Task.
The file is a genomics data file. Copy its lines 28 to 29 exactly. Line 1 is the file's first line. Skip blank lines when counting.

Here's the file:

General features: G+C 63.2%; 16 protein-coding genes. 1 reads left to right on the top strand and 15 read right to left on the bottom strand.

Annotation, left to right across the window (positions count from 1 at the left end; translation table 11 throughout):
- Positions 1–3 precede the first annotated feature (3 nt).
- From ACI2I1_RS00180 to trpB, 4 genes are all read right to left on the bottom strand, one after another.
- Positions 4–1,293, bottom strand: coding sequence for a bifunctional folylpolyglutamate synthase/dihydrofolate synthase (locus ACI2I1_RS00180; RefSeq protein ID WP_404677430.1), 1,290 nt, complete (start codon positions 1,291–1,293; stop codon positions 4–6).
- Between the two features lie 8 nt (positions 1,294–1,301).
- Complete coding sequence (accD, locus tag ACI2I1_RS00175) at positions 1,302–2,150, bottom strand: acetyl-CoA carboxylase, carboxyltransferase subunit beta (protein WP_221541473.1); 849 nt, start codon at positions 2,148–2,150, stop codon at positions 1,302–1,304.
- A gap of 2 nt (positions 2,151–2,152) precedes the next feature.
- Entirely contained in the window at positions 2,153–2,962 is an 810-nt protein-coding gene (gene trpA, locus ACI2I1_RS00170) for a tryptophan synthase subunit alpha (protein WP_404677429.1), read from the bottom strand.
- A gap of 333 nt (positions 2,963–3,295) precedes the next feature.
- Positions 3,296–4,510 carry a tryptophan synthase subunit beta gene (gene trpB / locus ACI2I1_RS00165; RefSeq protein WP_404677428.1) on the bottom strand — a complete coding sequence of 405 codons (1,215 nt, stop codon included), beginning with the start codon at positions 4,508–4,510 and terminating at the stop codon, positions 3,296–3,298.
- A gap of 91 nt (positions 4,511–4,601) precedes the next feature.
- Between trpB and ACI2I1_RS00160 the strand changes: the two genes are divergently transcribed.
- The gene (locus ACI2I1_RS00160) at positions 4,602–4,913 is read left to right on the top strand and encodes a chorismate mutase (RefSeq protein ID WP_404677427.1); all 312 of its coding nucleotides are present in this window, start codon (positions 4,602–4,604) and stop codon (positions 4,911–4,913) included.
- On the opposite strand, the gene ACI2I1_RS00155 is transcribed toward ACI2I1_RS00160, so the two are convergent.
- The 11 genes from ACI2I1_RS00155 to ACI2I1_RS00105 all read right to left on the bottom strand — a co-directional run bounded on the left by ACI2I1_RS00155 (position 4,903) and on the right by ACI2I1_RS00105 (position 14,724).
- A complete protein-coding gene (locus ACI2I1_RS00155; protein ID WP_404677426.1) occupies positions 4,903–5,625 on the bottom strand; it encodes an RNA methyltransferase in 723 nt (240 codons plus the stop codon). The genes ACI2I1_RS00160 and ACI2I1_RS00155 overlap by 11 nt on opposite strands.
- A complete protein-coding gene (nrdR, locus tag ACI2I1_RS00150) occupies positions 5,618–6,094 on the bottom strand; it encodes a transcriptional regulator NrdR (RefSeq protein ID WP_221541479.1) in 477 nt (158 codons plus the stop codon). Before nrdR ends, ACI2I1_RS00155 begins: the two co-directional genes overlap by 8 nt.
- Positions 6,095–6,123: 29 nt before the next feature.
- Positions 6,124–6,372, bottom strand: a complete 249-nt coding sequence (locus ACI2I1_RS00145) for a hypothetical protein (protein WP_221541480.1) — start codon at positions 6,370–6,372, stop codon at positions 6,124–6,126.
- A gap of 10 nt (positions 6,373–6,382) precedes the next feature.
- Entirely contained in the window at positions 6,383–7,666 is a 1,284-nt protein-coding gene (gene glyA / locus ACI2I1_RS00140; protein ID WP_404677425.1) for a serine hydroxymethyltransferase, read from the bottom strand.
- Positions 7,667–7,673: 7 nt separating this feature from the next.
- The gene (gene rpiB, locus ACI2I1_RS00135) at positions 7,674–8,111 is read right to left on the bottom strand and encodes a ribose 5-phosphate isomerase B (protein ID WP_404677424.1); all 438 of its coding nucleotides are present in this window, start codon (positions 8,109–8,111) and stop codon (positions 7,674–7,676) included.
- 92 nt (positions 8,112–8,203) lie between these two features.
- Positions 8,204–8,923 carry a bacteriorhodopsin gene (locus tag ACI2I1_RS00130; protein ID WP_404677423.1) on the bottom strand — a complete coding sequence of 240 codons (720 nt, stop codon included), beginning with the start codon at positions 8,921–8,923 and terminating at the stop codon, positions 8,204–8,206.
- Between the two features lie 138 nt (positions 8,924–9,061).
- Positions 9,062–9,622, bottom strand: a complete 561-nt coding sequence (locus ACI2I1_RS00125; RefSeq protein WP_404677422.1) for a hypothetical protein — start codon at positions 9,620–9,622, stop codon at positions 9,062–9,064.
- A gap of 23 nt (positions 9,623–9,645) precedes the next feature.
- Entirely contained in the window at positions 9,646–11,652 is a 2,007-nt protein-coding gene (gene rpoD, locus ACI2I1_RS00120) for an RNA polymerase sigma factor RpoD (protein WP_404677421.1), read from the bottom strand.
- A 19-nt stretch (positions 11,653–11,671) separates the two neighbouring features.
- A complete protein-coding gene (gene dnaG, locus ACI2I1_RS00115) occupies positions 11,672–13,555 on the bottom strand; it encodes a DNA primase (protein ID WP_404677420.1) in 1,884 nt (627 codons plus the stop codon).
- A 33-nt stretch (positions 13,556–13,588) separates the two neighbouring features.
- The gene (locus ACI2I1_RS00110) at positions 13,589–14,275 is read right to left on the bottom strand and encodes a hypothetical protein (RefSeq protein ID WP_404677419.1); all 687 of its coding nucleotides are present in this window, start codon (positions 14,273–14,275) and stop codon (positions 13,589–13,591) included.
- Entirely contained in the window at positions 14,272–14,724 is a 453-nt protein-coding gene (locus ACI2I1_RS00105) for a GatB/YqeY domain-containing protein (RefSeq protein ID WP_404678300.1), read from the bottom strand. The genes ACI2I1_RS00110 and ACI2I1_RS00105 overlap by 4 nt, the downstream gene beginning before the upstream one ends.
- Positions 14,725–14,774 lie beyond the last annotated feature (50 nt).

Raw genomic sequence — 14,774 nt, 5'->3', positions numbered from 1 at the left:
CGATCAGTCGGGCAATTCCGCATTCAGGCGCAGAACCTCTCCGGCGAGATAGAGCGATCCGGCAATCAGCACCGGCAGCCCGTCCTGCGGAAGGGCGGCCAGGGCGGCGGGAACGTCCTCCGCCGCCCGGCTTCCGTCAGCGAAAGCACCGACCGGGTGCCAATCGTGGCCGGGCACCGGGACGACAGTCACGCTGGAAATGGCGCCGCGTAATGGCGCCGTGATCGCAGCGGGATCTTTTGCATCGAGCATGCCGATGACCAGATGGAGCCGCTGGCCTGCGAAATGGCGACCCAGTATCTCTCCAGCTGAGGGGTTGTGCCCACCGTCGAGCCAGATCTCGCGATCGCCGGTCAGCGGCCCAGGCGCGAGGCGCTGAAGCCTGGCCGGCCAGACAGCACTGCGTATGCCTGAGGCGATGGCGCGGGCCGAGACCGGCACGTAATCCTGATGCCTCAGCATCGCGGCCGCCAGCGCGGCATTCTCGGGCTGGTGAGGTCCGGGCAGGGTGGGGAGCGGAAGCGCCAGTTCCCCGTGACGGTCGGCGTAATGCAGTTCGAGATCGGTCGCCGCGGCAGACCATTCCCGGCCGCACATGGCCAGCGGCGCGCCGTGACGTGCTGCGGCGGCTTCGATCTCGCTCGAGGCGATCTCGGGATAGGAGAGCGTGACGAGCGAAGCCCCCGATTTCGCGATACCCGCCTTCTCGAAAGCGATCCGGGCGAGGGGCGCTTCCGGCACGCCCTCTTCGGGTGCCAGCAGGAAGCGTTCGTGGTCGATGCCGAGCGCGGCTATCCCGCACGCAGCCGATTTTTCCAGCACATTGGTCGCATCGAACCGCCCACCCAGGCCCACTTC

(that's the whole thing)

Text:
- Positions 9,062–9,622, bottom strand: a complete 561-nt coding sequence (locus ACI2I1_RS00125; RefSeq protein WP_404677422.1) for a hypothetical protein — start codon at positions 9,620–9,622, stop codon at positions 9,062–9,064.
- A gap of 23 nt (positions 9,623–9,645) precedes the next feature.